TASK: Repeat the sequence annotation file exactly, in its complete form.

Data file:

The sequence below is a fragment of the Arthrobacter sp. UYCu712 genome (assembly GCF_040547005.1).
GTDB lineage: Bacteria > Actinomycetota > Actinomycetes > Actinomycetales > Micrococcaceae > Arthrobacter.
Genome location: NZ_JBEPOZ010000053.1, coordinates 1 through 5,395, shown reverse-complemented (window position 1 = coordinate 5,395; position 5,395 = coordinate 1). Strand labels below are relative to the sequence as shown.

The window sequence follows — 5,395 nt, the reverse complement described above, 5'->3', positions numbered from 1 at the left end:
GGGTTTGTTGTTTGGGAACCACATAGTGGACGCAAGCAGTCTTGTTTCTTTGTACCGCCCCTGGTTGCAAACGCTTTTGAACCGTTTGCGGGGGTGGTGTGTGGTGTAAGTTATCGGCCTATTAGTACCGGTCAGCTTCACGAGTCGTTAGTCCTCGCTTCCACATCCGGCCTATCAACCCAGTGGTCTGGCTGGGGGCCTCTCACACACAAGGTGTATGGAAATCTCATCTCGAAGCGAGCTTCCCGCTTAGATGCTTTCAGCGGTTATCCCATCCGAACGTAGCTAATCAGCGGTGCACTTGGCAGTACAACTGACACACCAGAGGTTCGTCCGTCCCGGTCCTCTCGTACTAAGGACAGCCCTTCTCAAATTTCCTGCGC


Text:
The sequence below is a fragment of the Arthrobacter sp. UYCu712 genome (assembly GCF_040547005.1).
GTDB lineage: Bacteria > Actinomycetota > Actinomycetes > Actinomycetales > Micrococcaceae > Arthrobacter.
Genome location: NZ_JBEPOZ010000053.1, coordinates 1 through 5,395, shown reverse-complemented (window position 1 = coordinate 5,395; position 5,395 = coordinate 1). Strand labels below are relative to the sequence as shown.

The window sequence follows — 5,395 nt, the reverse complement described above, 5'->3', positions numbered from 1 at the left end:
GGGTTTGTTGTTTGGGAACCACATAGTGGACGCAAGCAGTCTTGTTTCTTTGTACCGCCCCTGGTTGCAAACGCTTTTGAACCGTTTGCGGGGGTGGTGTGTGGTGTAAGTTATCGGCCTATTAGTACCGGTCAGCTTCACGAGTCGTTAGTCCTCGCTTCCACATCCGGCCTATCAACCCAGTGGTCTGGCTGGGGGCCTCTCACACACAAGGTGTATGGAAATCTCATCTCGAAGCGAGCTTCCCGCTTAGATGCTTTCAGCGGTTATCCCATCCGAACGTAGCTAATCAGCGGTGCACTTGGCAGTACAACTGACACACCAGAGGTTCGTCCGTCCCGGTCCTCTCGTACTAAGGACAGCCCTTCTCAAATTTCCTGCGC